Free Markets, Free People

I Don’t Think That Means What He Thinks It Means

Dan Neil, an LA Times entertainment writer, takes this lesson from the GM bankruptcy:

The final chapter of that merger plays out this week as GM weathers a reorganization that will leave the federal government owning 70% of the company. In the midst of the deepest recession since the 1930s, it’s hard not to see GM’s bankruptcy as a signal moment in a larger history. If mighty GM can fail, cannot also the United States? And the answer is, absolutely.

This is the lesson of GM’s bankruptcy, and it has little to do with market share and miles per gallon. It’s a rebuff of the notion of exceptionalism. Any organization that fails to sufficiently safeguard its means of self-correction and reform, that forsakes long-term investment for short-term gain, that piles up debt year after year, will eventually fail, no matter how grand its history or noble its purpose. If you don’t feel the tingle of national mortality in all this, you’re not paying attention.

While I essentially agree with the thrust of his point, I don’t think the term “exceptionalism” as it is used when speaking of America, has anything to do with flouting the laws of economics. They are called “laws” for a reason, and no one has yet to find an “exception” to them. We have, however, discovered over and over again that attempts to make exceptions to them fail miserably.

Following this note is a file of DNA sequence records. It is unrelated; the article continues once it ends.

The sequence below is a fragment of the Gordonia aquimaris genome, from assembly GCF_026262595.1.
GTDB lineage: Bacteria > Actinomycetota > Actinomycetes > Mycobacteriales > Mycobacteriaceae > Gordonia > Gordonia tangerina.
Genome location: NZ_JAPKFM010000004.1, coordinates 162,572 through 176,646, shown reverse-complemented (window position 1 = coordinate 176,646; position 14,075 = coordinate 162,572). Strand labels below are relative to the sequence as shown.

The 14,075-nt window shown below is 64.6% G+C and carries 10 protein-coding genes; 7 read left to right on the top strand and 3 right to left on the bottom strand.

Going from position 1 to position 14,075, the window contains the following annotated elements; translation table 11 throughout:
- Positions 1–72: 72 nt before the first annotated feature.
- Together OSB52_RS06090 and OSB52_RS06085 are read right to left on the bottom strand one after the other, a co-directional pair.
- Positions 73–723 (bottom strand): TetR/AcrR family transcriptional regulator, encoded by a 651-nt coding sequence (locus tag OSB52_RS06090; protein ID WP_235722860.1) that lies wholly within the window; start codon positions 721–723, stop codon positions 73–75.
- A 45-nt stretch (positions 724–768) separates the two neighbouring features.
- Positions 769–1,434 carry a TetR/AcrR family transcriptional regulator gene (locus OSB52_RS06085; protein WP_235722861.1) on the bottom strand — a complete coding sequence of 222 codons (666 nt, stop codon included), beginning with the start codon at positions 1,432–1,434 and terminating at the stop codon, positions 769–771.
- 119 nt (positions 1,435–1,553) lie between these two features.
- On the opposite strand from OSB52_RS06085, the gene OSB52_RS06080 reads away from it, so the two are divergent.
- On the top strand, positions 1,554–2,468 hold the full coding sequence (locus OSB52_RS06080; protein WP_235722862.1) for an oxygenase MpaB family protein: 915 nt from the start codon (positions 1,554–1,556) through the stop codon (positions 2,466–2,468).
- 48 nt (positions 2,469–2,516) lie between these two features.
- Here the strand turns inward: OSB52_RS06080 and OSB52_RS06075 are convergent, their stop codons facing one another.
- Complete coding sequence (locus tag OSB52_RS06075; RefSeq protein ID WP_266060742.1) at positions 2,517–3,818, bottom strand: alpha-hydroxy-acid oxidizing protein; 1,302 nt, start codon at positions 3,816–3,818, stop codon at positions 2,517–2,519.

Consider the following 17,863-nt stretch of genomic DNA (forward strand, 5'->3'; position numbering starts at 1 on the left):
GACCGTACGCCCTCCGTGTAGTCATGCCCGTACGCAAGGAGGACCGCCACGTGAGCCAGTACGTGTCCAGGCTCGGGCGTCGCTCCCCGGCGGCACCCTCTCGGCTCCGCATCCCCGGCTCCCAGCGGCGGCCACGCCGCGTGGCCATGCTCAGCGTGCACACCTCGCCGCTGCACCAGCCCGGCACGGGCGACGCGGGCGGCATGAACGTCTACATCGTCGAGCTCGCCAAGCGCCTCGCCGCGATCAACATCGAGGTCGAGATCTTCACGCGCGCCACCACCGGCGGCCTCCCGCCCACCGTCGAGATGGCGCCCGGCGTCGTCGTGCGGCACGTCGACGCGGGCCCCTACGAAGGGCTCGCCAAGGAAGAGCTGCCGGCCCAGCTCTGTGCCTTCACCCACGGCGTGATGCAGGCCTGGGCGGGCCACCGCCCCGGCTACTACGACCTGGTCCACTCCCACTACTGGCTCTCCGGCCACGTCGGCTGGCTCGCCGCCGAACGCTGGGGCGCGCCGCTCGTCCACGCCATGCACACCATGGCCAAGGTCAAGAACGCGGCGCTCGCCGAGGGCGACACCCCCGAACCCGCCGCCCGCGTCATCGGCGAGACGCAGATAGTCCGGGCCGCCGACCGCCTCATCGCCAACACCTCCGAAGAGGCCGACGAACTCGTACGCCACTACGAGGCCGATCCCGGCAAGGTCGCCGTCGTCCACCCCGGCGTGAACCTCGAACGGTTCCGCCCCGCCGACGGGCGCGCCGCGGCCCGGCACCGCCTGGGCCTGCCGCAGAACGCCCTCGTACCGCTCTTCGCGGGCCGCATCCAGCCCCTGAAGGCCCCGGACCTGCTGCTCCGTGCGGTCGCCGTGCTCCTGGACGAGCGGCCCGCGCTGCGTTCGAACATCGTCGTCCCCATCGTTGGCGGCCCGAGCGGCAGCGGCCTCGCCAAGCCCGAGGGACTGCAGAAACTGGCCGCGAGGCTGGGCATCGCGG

The exceptionalism most speak of when they use the term in conjunction with America has to do with law, ethics and philosophy of life – the foundations of the country that make it exceptional. But economics? Of course we can “fail” if we do the stupid things we’re doing. And, unfortunately, we seem bound and determined right now to prove that point. But that has nothing to do with our “exceptionalism”.


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6 Responses to I Don’t Think That Means What He Thinks It Means

  • Any firm can fail if it cannot convince people to buy its products or services. Firms fail every day and new ones are created every day. The problem is when taxpayer money is used to prop up a failing company. If investors cannot be convinced to put up their own money, then that tells you quite a bit about the company.

  • Well coming from California, where the notion of exceptionalism has taken it on the chin because even good folks can can act stupid, I reserve judgement on the generalization just yet.

  • In an entry about the meaning of words, might I suggest you not use a word like “flauting.”  Try either “flout” or “flaunt”.  In the context it is used, perhaps “flouting” is what you meant to say?


  • What kills me is the notion that GM has been exceptional anytime recently.  You can look at many corporate success stories which are exceptional (such as apple) and compare how that company is doing compared to GM.  This notion that extraordinary people or companies need to be dragged back into the mediocre hoard drives me up the wall.

    GM may have been exceptional once, but that was many many years ago.

  • The Most important challenge GM faces is to win back the trust of the tax payers. Giving away billions of tax payer money is not going to go under good sights of the consumers